Against this backdrop of heightened NLRB attention to social media, employers understandably remain concerned about employees' online activities that criticize management or fellow employees, expose confidential or trade secret information, or otherwise attack the company's products or services. But social media policies, even those drafted with the best intentions, run a serious risk of violating the rights of employees as defined by section 7 of the NLRA. And perhaps most surprising, an employer may violate the NLRA simply by instituting a policy or procedure that could be "reasonably construed" to restrict or prohibit section 7-protected activity even if the policy has never been enforced in a way that actually restricts protected activities.

Here are some major categories of social media and code-of-conduct policies that often trigger NLRA concerns, and our recommendations for reducing or eliminating the risk of a violation:

Restrictions on disparaging, confrontational, harsh, or even inappropriate communications regarding the company or its employees. Section 7 of the NLRA has been interpreted as allowing employees the right to say some pretty extreme things about their company, supervisors, and co-workers without being subject to discipline or termination, as long as the communications relate to wages, hours, or terms and conditions of employment. This standard has long been applied to employee conversations that occur around the watercooler. However, the NLRB has signaled that it will give employees even more leeway to criticize their company and its supervisors and managers on social media, as many posts do not "disrupt" the workplace.

Lawful anti-disparagement provisions in corporate policies should be limited to communications regarding company products or services and/or linked to antiharassment guidelines, to prevent racial, sexual, or other like forms of harassment between employees. Employers do not have to tolerate harassment between employees that would otherwise violate Title VII and similar equal rights laws, but they need to be careful to ensure that any policy makes it clear and unambiguous that it is this type of harassment that is prohibited, by explicitly limiting the policy to "unlawful harassment."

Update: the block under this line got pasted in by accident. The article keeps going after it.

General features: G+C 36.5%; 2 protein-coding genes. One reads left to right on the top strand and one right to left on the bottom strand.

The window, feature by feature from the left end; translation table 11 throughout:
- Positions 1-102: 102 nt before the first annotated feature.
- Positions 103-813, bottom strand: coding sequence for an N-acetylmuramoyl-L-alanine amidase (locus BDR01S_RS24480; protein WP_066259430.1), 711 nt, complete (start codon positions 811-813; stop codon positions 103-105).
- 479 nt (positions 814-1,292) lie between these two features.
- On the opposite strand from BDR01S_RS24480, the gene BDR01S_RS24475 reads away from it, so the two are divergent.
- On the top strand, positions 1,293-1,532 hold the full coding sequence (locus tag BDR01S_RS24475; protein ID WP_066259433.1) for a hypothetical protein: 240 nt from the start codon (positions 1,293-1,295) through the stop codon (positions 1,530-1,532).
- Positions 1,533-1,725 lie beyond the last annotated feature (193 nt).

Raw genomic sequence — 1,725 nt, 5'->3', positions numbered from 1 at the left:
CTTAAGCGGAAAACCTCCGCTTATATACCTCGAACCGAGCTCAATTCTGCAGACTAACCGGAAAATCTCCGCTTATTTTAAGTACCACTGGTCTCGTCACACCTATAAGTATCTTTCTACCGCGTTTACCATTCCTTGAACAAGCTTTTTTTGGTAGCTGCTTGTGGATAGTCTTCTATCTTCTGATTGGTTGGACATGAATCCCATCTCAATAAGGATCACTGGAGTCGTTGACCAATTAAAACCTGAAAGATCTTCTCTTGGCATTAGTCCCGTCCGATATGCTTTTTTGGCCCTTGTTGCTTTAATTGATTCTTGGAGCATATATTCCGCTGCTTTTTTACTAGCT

Restrictions on the distribution of "confidential" information. Companies have the right to require employees to keep confidential a good deal of information on business secrets, intellectual property, and other similar information. But "personnel" information that addresses wages, hours, or terms and conditions of employment cannot be kept secret as part of a general ban on the dissemination of "confidential information." Confidential information in corporate policies, especially social media policies, should be expressly defined to exclude general information on wages, hours, and terms and conditions of employment.

Restrictions on employees' presenting false, dishonest, or misleading, but not "maliciously false," information. Again, section 7 rights extend broadly and include the right of employees to present objectively false or misleading information if the communications relate to wages, hours, or terms and conditions of employment. Employers may still consider whether to ban "maliciously false" communications, where the employee knows that the information is false and purposefully intends to harm the company or co-workers with the information. The line between "false" and "maliciously false" is not always black-and-white, however, so you need to tread lightly with policy restrictions on presenting false or inaccurate information through social media.